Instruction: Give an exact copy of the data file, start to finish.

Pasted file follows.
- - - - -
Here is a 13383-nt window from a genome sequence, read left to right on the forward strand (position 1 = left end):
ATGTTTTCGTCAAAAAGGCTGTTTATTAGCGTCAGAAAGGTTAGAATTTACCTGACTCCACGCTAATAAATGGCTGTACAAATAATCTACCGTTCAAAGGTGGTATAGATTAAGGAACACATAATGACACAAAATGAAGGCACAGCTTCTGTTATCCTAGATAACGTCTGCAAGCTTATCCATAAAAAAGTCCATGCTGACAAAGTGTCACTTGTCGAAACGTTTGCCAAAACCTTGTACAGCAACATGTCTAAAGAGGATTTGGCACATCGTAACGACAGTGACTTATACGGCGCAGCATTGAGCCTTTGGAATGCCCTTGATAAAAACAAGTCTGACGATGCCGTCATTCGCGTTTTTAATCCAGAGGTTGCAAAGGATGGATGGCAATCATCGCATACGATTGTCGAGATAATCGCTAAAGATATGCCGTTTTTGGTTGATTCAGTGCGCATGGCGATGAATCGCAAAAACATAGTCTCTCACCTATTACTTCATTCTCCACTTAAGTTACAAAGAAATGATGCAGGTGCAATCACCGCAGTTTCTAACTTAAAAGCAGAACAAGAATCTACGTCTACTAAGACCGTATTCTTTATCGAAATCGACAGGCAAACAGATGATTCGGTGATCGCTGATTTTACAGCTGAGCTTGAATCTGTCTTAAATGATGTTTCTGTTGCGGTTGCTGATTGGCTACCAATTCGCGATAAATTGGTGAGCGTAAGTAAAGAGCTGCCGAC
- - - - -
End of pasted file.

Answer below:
Here is a 13383-nt window from a genome sequence, read left to right on the forward strand (position 1 = left end):
ATGTTTTCGTCAAAAAGGCTGTTTATTAGCGTCAGAAAGGTTAGAATTTACCTGACTCCACGCTAATAAATGGCTGTACAAATAATCTACCGTTCAAAGGTGGTATAGATTAAGGAACACATAATGACACAAAATGAAGGCACAGCTTCTGTTATCCTAGATAACGTCTGCAAGCTTATCCATAAAAAAGTCCATGCTGACAAAGTGTCACTTGTCGAAACGTTTGCCAAAACCTTGTACAGCAACATGTCTAAAGAGGATTTGGCACATCGTAACGACAGTGACTTATACGGCGCAGCATTGAGCCTTTGGAATGCCCTTGATAAAAACAAGTCTGACGATGCCGTCATTCGCGTTTTTAATCCAGAGGTTGCAAAGGATGGATGGCAATCATCGCATACGATTGTCGAGATAATCGCTAAAGATATGCCGTTTTTGGTTGATTCAGTGCGCATGGCGATGAATCGCAAAAACATAGTCTCTCACCTATTACTTCATTCTCCACTTAAGTTACAAAGAAATGATGCAGGTGCAATCACCGCAGTTTCTAACTTAAAAGCAGAACAAGAATCTACGTCTACTAAGACCGTATTCTTTATCGAAATCGACAGGCAAACAGATGATTCGGTGATCGCTGATTTTACAGCTGAGCTTGAATCTGTCTTAAATGATGTTTCTGTTGCGGTTGCTGATTGGCTACCAATTCGCGATAAATTGGTGAGCGTAAGTAAAGAGCTGCCGAC